Seasonal woes for brand owners


Seasonal woes for brand owners

Jeanette Dietl /

Unscrupulous shoppers and brand exploiters are part of a toxic mix that allows the online counterfeit trade to thrive, and to make matters worse, IP laws in different countries are not as flexible as the fakers when it comes to fighting counterfeits. TBO reports.

If an iPhone charger says it is a genuine Apple product and looks like an Apple product, you could probably forgive Christmas shoppers for inadvertently buying it. For online retailers, too, spotting a fake can be a burden, considering the millions of items displayed for sale at any one time. But a report from consumer rights group The Counterfeit Report argues that retailers can do more to fight the problem.

In November, the group announced the results of its nine-month investigation into counterfeit products being sold on eBay. The group found fake Apple iPhone chargers and knives brandishing the ‘Iain Sinclair’ trademark among 250 fake products that had been sold on the platform.

In response, eBay issued a statement to reassure people: “Counterfeits are illegal and not welcome on any of eBay’s sites. eBay is fully committed to combating the sale of counterfeit goods.”

eBay told TBO it wants to work with trade groups like The Counterfeit Report and other bodies such as the International AntiCounterfeiting Coalition. It said that it is “fighting the same fight” as these two trade groups.

“Counterfeit items hurt eBay’s community of legitimate sellers who trade authentic goods on eBay every day.” The retailer referred to its Verified Rights Owner Program, which counts 10,000 brand owners as members. The programme allows them to alert the retailer once they identify an infringing product being sold online.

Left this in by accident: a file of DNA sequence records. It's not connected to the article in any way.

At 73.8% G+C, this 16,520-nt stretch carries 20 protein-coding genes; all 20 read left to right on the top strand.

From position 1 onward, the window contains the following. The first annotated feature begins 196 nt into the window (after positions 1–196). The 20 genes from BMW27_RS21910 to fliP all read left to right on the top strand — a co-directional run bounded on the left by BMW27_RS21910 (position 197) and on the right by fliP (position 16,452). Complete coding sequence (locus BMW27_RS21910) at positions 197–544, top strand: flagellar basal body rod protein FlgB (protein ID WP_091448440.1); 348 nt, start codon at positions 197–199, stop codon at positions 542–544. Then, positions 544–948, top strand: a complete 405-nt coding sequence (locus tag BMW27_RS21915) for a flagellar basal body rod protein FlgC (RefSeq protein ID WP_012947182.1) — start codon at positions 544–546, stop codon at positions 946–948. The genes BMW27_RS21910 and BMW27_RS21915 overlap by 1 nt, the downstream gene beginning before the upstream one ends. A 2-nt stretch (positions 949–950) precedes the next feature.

The Counterfeit Report still felt eBay was not doing enough to combat the problem of counterfeit products sold on the platform. Writing on its website, the group said that the retailer should “put consumer protection before profits with aggressive proactive research, harsh penalties for sellers and appropriately staffed anti-counterfeiting efforts”.

The consumer rights group is not alone in its assessment that eBay could do more. Ralph Cathcart, partner at US law firm Ladas & Parry, feels there are strategies the retailer could put in place that would have a greater impact on the issue.

For instance, Cathcart believes that for every sale that occurs there should be a follow-up email to customers immediately, asking them to review the quality of the product and whether it met their expectations.

“There is feedback,” he says, “but that is different from having a protocol where there is an automatic follow-up.”

Cathcart admits, however, that the retailer has “increased preventive measures and taken counterfeiting a little more seriously” over the last five to seven years.